The effect of responsibility attitude and stimulus valence on recognition and confidence in recognition

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Perceived responsibility has significant cognitive consequences for both clinical and nonclinical groups (Moritz, Wahl, Zurowski, Jelinek, Hand and Fricke, 2007). Under conditions of perceived responsibility, individuals show a positive memory (Radomsky, Rachman and Hammond 2000), but also a decline in metamemory for salient stimuli (Moritz, Wahl, Zurowski, Jelinek, Hand, and Fricke, 2007). Stimulus salience enhances retrieval by means of directive attention (Nothdurft, 2002) but may actually impede metamemory, particularly among anxious populations. It has been suggested that for OCD patients and nonclinical participants with OCD symptoms, progressive exposure to emotionally salient stimuli worsens confidence in memory, while having no effect in memory accuracy (Tolin, Abramowitz, Brigidi, Amir, Street, & Foa, 2001). Perceived responsibility is associated with a positive memory bias for negative stimuli (Radomsky, Gilchrist & Dussault, 2004, and Dek, van den Hout, Giele & Engelhard, 2009) with reduced memory confidence (Boschen & Vuksanovic, 2007). The current study investigated the possible association in a healthy population, between responsibility, measured by the Responsibility Attitude Scale (RAS) (Salkovskis, Wroe, Gledhill, Morrison, Forrester, Richards, Reynolds &Thorpe, 2000), recognition and confidence in recognition of words that varied in valence. 85 healthy participants were administered the RAS prior to taking part in a word recognition task. Results indicated that responsibility attitude did not predict memory accuracy or memory confidence for negatively, positively or neutrally valenced words. Furthermore, word valence had no effect on memory confidence but did have a significant effect on memory accuracy. Implications for future research point towards the utilisation of responsibility-relevant stimuli.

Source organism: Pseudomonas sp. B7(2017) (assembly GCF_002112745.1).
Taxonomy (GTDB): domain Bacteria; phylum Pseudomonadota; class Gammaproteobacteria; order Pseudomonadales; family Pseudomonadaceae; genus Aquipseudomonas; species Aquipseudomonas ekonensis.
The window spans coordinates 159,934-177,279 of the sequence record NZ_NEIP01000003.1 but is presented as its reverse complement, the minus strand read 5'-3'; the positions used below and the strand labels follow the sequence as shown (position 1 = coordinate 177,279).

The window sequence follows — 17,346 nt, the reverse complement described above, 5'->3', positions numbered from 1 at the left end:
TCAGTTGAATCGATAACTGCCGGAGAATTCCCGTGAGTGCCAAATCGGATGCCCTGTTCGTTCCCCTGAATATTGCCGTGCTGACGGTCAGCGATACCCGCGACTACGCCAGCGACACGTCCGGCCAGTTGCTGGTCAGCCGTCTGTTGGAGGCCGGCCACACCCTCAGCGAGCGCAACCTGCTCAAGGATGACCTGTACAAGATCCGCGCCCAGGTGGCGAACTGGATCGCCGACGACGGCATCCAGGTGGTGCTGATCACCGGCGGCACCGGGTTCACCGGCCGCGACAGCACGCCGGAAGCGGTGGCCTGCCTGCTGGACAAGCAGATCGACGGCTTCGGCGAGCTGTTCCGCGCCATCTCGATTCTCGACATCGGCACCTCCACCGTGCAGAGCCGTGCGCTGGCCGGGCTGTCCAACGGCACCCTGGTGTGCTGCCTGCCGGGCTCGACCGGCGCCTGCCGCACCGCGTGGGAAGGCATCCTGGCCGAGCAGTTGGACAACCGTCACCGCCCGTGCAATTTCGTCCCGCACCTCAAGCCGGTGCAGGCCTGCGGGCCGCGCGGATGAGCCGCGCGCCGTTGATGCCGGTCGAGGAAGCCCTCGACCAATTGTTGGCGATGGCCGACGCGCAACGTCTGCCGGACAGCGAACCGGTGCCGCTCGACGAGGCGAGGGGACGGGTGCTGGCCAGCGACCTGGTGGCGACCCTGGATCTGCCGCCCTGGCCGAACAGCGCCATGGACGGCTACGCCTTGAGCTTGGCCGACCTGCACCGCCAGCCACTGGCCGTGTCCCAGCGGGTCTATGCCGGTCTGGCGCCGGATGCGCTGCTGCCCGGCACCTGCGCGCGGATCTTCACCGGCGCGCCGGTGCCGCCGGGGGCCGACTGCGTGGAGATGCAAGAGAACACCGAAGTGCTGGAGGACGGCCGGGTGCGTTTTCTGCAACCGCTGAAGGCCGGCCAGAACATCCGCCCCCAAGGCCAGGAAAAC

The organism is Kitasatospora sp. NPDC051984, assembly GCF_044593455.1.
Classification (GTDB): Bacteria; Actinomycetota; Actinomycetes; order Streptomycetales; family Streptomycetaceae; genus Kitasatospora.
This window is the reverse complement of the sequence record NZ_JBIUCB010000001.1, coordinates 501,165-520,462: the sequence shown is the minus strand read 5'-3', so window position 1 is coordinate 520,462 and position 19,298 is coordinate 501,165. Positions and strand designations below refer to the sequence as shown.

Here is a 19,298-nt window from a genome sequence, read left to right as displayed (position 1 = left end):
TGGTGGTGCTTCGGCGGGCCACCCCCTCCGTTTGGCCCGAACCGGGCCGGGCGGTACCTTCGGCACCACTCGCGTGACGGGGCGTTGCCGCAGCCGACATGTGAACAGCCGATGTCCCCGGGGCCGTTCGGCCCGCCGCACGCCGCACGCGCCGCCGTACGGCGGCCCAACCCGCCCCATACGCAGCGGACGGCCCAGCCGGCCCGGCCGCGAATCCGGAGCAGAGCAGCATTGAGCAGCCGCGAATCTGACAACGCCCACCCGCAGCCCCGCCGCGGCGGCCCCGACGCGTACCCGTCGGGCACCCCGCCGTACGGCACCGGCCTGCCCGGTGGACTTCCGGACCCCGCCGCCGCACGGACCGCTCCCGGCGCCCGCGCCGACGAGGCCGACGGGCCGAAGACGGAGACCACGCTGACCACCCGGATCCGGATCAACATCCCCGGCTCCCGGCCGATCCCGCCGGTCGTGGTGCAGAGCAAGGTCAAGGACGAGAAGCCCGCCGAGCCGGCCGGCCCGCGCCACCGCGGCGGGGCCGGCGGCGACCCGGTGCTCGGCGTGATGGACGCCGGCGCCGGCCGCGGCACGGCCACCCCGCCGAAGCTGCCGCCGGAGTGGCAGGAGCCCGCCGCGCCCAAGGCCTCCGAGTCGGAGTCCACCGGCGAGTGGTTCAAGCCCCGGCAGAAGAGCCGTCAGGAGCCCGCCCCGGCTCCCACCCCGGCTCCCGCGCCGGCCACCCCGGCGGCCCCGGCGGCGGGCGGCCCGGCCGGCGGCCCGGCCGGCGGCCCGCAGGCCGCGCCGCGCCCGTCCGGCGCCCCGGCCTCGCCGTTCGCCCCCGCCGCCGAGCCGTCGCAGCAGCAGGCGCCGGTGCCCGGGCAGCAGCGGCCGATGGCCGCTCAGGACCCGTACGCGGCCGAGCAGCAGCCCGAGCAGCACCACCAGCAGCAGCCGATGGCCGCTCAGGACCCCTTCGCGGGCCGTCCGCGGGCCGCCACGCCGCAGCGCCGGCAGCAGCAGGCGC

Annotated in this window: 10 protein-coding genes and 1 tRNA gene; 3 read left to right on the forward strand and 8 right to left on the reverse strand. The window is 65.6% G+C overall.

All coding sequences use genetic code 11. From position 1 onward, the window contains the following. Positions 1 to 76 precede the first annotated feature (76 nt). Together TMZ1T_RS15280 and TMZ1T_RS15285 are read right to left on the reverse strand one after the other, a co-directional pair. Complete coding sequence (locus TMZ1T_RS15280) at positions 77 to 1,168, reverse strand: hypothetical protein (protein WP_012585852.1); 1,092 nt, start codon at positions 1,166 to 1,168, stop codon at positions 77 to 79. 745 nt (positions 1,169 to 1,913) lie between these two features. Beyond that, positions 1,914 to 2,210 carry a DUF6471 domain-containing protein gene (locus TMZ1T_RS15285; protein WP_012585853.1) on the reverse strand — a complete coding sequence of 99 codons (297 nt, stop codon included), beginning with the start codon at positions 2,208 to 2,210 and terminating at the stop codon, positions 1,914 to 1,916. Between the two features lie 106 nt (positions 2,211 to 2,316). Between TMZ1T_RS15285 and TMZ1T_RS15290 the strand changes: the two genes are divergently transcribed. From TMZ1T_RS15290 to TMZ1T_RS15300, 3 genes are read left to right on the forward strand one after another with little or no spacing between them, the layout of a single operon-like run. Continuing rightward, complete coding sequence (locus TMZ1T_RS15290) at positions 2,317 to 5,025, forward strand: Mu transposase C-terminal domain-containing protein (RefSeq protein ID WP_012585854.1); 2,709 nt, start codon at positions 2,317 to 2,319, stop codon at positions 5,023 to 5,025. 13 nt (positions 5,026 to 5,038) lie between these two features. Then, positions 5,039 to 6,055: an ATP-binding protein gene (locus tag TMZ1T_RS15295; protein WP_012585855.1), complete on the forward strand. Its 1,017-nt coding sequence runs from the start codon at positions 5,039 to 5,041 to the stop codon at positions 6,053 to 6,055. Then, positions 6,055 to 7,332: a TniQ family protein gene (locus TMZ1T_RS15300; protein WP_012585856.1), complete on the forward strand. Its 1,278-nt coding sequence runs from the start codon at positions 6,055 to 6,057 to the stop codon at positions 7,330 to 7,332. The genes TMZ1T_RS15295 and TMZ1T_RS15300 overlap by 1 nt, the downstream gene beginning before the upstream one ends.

Original languageEnglish
Number of pages1
Publication statusPublished - 2014
EventBPS Cognitive Psychology Section Annual Conference 2014 - Nottingham Trent University, Nottingham, United Kingdom
Duration: 3 Sep 20145 Sep 2014 (Conference website)


ConferenceBPS Cognitive Psychology Section Annual Conference 2014
Country/TerritoryUnited Kingdom
Internet address


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